What better way to show the potential benefits of reducing paper use than sharing stories about successful companies? Here are some examples from the MPCA's Environmental Assistance grant program.
As a small, nonprofit organization providing wilderness trips, Wilderness Inquiry (Minneapolis) wanted to reduce its paper use, which customers perceived as environmentally unfriendly, while increasing marketing effectiveness and keeping costs down.
Before this project, their whole system was paper-based—marketing, registration, and evaluation— and included all the related paper use costs of copying and postage. For each customer inquiry, staff mailed a catalog or photo-less fact sheet. Registration using paper forms meant return postage and a wait for the customer, and Wilderness Inquiry staff had to do data entry work.
WI staff reviewed strategies to create more efficient work processes, increase customer service, reduce paper use, and ultimately reduce paper and postage costs. They concluded that technology enhancements and website development could replace its paper and mail communications.
A state grant enabled the company to upgrade software, create a new, data-driven Web site, and focus on Internet communication with clients.
Paper forms gave way to online versions, including registrations and forms like waivers.
Fact sheets with color photographs are easily viewed and downloaded—a vast improvement over the old black and white sheets.
A “mail to a friend” interface makes it easy for customers to send fact sheets to possible trip-mates.
Wilderness Inquiry has seen a wide range of benefits for their operations and their customers.
Customers now get trip information in minutes rather than days and perceive operations as environmentally friendly and consistent with the mission.
The new process is more efficient, with much less staff time spent copying and mailing trip information and forms. Trip leaders can now complete all the post-trip forms from any Internet-connected computer.
Fact sheets are higher quality and more timely.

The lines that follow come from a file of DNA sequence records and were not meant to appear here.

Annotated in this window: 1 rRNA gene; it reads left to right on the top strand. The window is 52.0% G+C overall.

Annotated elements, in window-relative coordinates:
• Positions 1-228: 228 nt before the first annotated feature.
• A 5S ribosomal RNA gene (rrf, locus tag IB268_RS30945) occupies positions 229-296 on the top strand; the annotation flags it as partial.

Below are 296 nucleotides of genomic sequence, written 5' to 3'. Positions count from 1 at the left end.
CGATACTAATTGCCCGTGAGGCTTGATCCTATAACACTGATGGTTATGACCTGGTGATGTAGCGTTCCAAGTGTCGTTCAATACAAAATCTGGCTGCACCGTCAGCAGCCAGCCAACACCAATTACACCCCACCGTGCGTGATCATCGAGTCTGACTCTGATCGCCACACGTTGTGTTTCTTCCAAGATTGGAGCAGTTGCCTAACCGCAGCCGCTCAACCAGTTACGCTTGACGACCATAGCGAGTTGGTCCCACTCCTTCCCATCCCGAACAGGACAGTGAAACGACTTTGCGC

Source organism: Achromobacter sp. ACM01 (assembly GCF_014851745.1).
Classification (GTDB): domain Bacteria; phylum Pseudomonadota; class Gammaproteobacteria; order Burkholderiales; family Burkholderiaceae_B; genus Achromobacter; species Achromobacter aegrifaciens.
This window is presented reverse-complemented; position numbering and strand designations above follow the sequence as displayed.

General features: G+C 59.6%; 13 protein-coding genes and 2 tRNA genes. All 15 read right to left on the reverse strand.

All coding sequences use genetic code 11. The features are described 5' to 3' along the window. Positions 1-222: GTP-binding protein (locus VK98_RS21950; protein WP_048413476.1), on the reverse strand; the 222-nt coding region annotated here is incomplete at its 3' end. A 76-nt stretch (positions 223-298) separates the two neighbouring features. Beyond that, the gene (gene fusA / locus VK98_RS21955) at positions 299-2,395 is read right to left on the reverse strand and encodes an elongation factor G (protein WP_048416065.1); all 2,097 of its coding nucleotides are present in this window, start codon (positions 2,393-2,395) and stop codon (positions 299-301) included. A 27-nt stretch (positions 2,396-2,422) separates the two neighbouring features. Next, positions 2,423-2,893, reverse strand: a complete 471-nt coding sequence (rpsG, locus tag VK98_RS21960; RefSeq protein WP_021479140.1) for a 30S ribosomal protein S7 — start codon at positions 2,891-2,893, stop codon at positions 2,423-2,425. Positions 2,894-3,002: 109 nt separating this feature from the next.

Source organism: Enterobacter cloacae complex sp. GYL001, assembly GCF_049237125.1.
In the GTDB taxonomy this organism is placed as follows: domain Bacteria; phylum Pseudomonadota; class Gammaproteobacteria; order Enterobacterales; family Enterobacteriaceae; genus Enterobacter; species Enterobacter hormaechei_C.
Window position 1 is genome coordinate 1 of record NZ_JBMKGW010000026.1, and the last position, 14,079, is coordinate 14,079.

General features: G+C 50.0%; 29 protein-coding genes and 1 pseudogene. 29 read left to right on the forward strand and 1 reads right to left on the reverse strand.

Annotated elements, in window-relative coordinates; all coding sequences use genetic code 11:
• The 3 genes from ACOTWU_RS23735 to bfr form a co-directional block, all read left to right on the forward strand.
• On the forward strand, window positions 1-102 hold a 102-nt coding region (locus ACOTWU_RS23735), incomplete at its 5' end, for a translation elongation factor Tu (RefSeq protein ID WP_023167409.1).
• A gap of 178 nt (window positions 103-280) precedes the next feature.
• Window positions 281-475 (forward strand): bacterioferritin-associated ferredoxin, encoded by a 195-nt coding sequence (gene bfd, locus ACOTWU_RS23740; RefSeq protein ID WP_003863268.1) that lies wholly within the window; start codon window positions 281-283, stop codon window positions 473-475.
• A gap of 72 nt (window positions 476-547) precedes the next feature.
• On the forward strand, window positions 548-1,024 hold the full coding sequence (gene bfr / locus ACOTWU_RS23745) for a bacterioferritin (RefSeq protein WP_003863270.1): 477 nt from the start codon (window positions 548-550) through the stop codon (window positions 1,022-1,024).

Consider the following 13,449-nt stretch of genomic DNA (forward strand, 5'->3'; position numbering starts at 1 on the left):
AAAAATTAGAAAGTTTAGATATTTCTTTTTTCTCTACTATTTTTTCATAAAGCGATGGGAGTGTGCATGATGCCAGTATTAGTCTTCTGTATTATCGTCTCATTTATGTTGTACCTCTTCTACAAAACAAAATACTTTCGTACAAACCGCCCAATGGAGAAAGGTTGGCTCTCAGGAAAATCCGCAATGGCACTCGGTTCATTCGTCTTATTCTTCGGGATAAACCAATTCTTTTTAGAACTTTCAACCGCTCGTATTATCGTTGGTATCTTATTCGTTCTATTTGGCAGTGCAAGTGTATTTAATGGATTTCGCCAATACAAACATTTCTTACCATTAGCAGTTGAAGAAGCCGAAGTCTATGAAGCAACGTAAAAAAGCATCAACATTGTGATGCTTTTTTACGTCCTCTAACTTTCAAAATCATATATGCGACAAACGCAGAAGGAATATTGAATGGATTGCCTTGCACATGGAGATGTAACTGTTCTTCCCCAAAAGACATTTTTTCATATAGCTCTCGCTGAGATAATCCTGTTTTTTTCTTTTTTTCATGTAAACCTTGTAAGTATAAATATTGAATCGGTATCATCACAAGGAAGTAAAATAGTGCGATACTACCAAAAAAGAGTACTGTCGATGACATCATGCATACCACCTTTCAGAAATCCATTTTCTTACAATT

Postage costs decreased significantly.
Over two years, the staff documented a 30% reduction in use of black-and-white copiers.
A reduction of 3800 sheets/month had these annual environmental benefits: 7 million BTUs of energy, 1 ton of wood, 1,062 lbs. of CO2, 3,526 gallons of water, and 420 lbs. of solid waste. (www.papercalculator.org)
Based on the early successes, WI continued to move documents online: job applications, a donor page, trip logs, photos, and more.
Tastefully Simple (Alexandria) is national direct-sales company offering a wide selection of easy-to-prepare gourmet foods. Its operations include more than 22,000 consultants nationwide, and require the production many printed documents: financial statements, conference registrations, order forms, and more.
The company's Green Team made great strides in paper reduction.
Electronic financial statements, conference registrations, and order forms have eliminated half-million sheets of paper, plus associated envelopes and labels.
Duplex printing is the default on computers at its business hubs.
Reminders to copy on both sides were put up at all copy machines.
These steps were considered painless, and had benefits to the company.
Eliminating more than half-million paper documents and making duplexing the standard when paper is needed saved nearly $100,000.
Reducing paper use and adding recycling throughout the company led to a 33-50% reduction in waste.
The company realized considerable cost reduction and increased efficiency.
Tastefully Simple offers a few tips to others that want to reduce their office waste.
Form a Green Team. Tastefully Simple’s Green Team spearheads the company’s environmental efforts and works with outside organizations such as the Minnesota Pollution Control Agency (MPCA). They take the lead in brainstorming and implementing waste reduction ideas.
Start with an Environmental Assessment. Looking at the waste your organization generates helps you target areas for reduction. Assistance is available through programs like Minnesota Waste Wise, the Retired Engineers Technical Assistance Program (RETAP), MPCA, and your local county solid waste office.